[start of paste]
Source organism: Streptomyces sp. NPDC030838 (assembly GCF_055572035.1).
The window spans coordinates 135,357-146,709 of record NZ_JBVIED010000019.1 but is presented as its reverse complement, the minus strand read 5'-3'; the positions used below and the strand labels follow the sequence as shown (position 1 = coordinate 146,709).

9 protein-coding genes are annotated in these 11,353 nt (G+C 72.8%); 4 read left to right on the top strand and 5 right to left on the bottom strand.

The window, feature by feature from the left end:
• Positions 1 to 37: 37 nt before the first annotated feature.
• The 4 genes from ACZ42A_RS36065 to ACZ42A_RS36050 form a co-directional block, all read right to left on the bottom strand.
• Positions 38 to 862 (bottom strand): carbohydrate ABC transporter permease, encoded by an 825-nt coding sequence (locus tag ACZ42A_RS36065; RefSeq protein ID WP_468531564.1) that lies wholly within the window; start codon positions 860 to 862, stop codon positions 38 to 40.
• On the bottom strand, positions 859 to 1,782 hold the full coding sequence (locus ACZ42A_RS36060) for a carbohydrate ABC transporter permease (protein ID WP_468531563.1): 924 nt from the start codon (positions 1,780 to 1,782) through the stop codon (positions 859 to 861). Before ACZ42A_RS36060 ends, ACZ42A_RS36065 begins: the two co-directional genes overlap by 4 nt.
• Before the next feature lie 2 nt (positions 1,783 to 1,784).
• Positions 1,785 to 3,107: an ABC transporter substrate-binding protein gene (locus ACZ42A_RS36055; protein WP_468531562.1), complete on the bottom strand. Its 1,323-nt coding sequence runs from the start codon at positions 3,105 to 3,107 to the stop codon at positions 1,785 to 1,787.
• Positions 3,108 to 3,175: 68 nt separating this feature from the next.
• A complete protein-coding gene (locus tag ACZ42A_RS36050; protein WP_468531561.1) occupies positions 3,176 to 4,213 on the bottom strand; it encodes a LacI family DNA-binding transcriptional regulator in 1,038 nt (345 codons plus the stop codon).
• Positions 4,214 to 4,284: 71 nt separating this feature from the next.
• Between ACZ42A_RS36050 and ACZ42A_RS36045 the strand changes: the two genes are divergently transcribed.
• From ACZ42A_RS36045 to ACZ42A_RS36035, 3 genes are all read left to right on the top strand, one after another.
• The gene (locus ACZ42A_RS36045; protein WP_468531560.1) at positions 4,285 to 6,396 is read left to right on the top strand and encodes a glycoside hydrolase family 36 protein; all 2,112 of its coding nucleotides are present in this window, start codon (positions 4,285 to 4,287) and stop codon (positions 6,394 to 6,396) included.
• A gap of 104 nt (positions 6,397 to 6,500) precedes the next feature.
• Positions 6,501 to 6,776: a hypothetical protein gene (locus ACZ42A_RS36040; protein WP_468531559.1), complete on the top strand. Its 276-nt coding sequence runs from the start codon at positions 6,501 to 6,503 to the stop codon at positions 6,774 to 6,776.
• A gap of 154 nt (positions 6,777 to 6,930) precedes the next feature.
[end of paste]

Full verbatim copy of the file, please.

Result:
Source organism: Streptomyces sp. NPDC030838 (assembly GCF_055572035.1).
The window spans coordinates 135,357-146,709 of record NZ_JBVIED010000019.1 but is presented as its reverse complement, the minus strand read 5'-3'; the positions used below and the strand labels follow the sequence as shown (position 1 = coordinate 146,709).

9 protein-coding genes are annotated in these 11,353 nt (G+C 72.8%); 4 read left to right on the top strand and 5 right to left on the bottom strand.

The window, feature by feature from the left end:
• Positions 1 to 37: 37 nt before the first annotated feature.
• The 4 genes from ACZ42A_RS36065 to ACZ42A_RS36050 form a co-directional block, all read right to left on the bottom strand.
• Positions 38 to 862 (bottom strand): carbohydrate ABC transporter permease, encoded by an 825-nt coding sequence (locus tag ACZ42A_RS36065; RefSeq protein ID WP_468531564.1) that lies wholly within the window; start codon positions 860 to 862, stop codon positions 38 to 40.
• On the bottom strand, positions 859 to 1,782 hold the full coding sequence (locus ACZ42A_RS36060) for a carbohydrate ABC transporter permease (protein ID WP_468531563.1): 924 nt from the start codon (positions 1,780 to 1,782) through the stop codon (positions 859 to 861). Before ACZ42A_RS36060 ends, ACZ42A_RS36065 begins: the two co-directional genes overlap by 4 nt.
• Before the next feature lie 2 nt (positions 1,783 to 1,784).
• Positions 1,785 to 3,107: an ABC transporter substrate-binding protein gene (locus ACZ42A_RS36055; protein WP_468531562.1), complete on the bottom strand. Its 1,323-nt coding sequence runs from the start codon at positions 3,105 to 3,107 to the stop codon at positions 1,785 to 1,787.
• Positions 3,108 to 3,175: 68 nt separating this feature from the next.
• A complete protein-coding gene (locus tag ACZ42A_RS36050; protein WP_468531561.1) occupies positions 3,176 to 4,213 on the bottom strand; it encodes a LacI family DNA-binding transcriptional regulator in 1,038 nt (345 codons plus the stop codon).
• Positions 4,214 to 4,284: 71 nt separating this feature from the next.
• Between ACZ42A_RS36050 and ACZ42A_RS36045 the strand changes: the two genes are divergently transcribed.
• From ACZ42A_RS36045 to ACZ42A_RS36035, 3 genes are all read left to right on the top strand, one after another.
• The gene (locus ACZ42A_RS36045; protein WP_468531560.1) at positions 4,285 to 6,396 is read left to right on the top strand and encodes a glycoside hydrolase family 36 protein; all 2,112 of its coding nucleotides are present in this window, start codon (positions 4,285 to 4,287) and stop codon (positions 6,394 to 6,396) included.
• A gap of 104 nt (positions 6,397 to 6,500) precedes the next feature.
• Positions 6,501 to 6,776: a hypothetical protein gene (locus ACZ42A_RS36040; protein WP_468531559.1), complete on the top strand. Its 276-nt coding sequence runs from the start codon at positions 6,501 to 6,503 to the stop codon at positions 6,774 to 6,776.
• A gap of 154 nt (positions 6,777 to 6,930) precedes the next feature.